I am a nerd for journalism-related movies and documentaries. I love seeing how large, historical situations played out in the media world and learning about the issues others face in this industry.
Over the weekend, I watched a documentary about Pete Souza, a White House photographer during the Ronald Reagan and Barack Obama presidencies.
“The Way I see It,” combines Souza’s photos, reflections on his experiences and Instagram posts into an almost two-hour visual experience that details what is it like to be a “fly on the wall” at the White House.
As Chief White House photographer, Souza captured anything and everything that happened.
Souza’s photos are works of art — they caught the highs, lows and everything in between of Obama’s presidency.
Whether you liked Obama’s politics and policies or not, his understanding of the need to allow access for staff photographers is vitally important to history. Souza emphasizes that Obama and his administration members understood the need for access.
Souza’s photos captured every emotion from every event. From the tense moments in the Situation Room during Operation Neptune Spear (the killing of Osama Bin Laden), to joyous children’s visits to the oval office, Souza documented everything.
By allowing Souza to photograph meetings and special events — both happy and sad — Obama shed a human light on the office. As Souza says in the documentary, we build up our president and the office the person holds. By capturing those emotional moments — both big and small — the photos humanize the president.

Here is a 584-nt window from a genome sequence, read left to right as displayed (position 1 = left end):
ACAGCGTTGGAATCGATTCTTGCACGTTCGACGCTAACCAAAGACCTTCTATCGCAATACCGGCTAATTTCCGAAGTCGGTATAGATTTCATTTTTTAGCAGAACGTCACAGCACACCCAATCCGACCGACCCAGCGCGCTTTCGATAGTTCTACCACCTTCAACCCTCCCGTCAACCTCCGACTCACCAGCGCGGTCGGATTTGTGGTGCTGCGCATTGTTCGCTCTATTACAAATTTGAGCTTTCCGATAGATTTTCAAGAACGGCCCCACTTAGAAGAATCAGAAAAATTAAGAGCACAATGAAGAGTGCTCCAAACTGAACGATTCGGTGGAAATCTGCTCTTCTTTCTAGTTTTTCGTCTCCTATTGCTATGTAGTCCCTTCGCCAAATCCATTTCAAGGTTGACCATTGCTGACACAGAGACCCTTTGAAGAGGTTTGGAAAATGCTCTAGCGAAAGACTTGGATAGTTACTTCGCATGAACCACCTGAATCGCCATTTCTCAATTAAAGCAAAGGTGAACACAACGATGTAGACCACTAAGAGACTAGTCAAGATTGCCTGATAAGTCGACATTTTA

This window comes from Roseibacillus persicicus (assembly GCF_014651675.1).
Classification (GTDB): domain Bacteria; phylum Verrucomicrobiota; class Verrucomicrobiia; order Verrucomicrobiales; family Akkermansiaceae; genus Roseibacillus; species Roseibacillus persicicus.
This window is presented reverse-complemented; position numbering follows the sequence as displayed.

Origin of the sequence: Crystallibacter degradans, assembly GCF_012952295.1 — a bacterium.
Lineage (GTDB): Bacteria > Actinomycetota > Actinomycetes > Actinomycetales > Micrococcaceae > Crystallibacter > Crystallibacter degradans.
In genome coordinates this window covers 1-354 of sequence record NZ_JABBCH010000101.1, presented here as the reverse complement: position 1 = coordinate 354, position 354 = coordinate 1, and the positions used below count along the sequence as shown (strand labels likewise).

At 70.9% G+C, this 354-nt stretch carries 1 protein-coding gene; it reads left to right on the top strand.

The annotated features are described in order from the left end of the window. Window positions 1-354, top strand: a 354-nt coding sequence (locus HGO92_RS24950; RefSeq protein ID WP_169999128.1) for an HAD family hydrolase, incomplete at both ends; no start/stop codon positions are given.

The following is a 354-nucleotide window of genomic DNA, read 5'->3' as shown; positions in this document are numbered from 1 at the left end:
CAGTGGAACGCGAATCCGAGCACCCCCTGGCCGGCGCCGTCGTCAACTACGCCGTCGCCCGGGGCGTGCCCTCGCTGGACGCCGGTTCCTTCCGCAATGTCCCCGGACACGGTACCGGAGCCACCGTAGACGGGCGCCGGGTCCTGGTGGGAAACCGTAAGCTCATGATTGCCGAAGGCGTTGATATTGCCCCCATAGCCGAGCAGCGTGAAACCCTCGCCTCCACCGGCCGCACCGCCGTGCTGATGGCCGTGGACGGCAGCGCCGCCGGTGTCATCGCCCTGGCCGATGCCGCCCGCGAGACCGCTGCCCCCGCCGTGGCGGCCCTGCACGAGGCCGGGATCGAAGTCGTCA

It is these photos of the president hugging a grieving family, playing with the family pet or sharing a moment with a family member that makes us realize, “They are just like me.”
As I was watching the documentary, I reflected on the last almost-four years of the Trump presidency. Most of the photos released by the White House officials seem posed, superficial, inauthentic and sometimes over-planned. This is the same practice for a lot of leaders, both at the local and national levels. We are used to seeing the “lineup” photo with officials all standing together in a line. Well, maybe not this year, but remember the world pre-COVID-19.
As a photographer, I understand that sometimes the photos that need to be taken are organized, official and posed. We need these types of photos. But photography is also about capturing moments, expressing emotions and telling stories.
I believe candid photos are the best type of photos because they truly capture the person as they are — not posed while saying “Cheeeeeeeeeese.”
While some officials at all levels dismiss these photos as unnecessary or as points of weakness, they are very important to their roles as leaders.
Our leaders should be open and transparent whenever possible. A simple photo of someone playing a board game or watching the Super Bowl goes a long way in creating a bond.
The over-planned and scripted photos and videos do not convey the needed emotion.
Let those who you serve see you as you are. We often forget but must remember that our leaders are indeed just like us.
The Slate welcomes thoughtful discussion on all of our stories, but please keep comments civil and on-topic. Read our full guidelines here.